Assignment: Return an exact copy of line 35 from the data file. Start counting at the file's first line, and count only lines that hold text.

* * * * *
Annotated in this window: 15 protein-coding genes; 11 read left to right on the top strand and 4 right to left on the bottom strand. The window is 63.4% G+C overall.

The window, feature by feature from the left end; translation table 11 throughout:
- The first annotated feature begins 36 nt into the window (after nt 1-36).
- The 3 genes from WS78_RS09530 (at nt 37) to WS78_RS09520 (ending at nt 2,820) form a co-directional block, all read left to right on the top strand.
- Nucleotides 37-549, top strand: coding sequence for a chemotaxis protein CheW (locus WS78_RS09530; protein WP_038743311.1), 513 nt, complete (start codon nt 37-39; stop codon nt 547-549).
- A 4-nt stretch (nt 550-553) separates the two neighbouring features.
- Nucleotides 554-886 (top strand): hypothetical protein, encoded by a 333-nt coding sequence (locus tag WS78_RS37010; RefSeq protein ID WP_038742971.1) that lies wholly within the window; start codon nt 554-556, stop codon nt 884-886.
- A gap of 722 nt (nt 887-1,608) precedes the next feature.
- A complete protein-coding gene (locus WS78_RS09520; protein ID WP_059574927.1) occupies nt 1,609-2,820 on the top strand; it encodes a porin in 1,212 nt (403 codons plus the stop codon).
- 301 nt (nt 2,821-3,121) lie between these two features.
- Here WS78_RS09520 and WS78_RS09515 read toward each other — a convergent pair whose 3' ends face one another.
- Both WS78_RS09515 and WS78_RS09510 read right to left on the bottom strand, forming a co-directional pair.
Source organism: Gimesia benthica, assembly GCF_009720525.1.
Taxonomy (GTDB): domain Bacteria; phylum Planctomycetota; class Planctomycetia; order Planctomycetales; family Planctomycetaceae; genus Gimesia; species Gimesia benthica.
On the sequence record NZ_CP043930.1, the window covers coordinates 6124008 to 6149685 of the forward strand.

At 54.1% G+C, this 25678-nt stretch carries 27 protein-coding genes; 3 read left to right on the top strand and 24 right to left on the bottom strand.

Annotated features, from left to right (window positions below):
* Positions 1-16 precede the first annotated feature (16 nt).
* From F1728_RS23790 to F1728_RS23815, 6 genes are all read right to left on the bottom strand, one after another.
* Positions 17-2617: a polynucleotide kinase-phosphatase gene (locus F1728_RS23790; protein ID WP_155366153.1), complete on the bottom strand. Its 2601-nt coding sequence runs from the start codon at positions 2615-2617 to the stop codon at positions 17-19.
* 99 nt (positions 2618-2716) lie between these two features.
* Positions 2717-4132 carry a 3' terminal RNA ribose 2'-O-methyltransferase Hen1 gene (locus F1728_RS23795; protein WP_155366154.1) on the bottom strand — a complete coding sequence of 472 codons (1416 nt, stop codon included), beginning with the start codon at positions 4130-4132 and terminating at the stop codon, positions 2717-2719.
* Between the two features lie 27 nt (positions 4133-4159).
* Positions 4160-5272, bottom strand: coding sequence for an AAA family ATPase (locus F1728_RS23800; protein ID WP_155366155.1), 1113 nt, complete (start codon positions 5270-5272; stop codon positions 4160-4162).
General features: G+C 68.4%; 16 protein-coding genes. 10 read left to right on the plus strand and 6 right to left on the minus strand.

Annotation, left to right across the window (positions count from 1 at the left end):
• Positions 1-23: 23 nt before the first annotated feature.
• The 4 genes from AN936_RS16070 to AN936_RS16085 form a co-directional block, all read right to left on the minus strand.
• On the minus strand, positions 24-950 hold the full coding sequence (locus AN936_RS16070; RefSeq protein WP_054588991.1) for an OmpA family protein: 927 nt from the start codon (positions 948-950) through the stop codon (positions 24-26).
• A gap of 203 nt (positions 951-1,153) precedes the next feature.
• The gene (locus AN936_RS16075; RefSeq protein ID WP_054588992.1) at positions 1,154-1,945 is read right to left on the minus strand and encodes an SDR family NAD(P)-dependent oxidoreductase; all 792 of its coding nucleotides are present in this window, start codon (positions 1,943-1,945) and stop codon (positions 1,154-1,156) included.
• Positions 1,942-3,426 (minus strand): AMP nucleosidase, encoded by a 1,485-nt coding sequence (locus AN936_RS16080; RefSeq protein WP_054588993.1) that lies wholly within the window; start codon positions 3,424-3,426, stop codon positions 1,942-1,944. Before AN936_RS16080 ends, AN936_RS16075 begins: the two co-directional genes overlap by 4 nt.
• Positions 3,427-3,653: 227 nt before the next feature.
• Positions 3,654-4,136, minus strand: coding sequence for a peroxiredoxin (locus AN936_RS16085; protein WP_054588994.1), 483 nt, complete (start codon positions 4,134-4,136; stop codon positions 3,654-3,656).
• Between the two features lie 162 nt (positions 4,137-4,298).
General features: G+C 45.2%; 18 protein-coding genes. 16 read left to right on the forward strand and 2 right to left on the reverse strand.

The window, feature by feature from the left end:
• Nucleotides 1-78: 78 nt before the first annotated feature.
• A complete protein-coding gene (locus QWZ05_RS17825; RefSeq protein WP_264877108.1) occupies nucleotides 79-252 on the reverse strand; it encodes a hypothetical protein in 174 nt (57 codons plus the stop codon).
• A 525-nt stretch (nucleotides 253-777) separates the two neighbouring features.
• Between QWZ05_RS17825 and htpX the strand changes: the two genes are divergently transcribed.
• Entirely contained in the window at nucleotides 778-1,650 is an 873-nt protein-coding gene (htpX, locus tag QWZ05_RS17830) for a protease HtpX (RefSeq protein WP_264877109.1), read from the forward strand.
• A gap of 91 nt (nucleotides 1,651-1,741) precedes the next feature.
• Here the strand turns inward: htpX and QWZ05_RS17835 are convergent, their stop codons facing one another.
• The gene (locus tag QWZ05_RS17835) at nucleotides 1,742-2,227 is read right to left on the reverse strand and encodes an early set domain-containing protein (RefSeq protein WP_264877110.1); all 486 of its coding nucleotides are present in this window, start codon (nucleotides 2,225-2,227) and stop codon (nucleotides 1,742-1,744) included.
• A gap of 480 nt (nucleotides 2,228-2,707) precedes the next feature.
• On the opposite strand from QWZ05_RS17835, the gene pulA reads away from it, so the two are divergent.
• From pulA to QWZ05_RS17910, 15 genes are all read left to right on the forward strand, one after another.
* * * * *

• Between the two features lie 162 nt (positions 4,137-4,298).